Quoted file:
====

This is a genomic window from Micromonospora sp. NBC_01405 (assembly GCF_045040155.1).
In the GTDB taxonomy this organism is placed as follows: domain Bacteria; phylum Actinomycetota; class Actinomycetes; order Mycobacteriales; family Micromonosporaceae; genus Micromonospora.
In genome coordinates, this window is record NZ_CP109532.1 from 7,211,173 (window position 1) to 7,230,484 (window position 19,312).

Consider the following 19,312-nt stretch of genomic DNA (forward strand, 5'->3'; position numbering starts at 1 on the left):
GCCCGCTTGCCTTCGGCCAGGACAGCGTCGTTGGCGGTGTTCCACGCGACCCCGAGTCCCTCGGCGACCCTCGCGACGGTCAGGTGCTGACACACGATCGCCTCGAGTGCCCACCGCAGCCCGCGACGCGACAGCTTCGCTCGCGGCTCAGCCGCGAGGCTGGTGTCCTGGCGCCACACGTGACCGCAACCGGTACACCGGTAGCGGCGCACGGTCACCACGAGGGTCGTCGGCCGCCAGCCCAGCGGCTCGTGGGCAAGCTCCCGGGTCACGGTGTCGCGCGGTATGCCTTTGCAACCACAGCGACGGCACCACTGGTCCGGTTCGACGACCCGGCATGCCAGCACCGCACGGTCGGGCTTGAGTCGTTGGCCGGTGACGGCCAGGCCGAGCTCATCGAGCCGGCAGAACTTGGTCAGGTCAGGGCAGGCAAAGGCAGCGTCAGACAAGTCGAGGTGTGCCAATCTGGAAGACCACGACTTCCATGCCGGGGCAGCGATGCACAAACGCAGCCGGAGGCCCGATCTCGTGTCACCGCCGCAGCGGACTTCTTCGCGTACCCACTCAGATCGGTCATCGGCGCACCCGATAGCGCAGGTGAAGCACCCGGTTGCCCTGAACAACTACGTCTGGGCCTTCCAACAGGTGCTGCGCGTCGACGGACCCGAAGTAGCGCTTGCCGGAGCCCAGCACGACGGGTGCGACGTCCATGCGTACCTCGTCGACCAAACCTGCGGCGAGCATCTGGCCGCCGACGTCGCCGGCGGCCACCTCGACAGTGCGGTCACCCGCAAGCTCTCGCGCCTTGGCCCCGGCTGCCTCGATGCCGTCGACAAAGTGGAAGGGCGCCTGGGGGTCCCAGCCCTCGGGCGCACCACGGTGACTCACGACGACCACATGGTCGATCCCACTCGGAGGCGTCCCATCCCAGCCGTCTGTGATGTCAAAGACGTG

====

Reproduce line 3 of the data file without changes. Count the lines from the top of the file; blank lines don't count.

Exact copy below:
In genome coordinates, this window is record NZ_CP109532.1 from 7,211,173 (window position 1) to 7,230,484 (window position 19,312).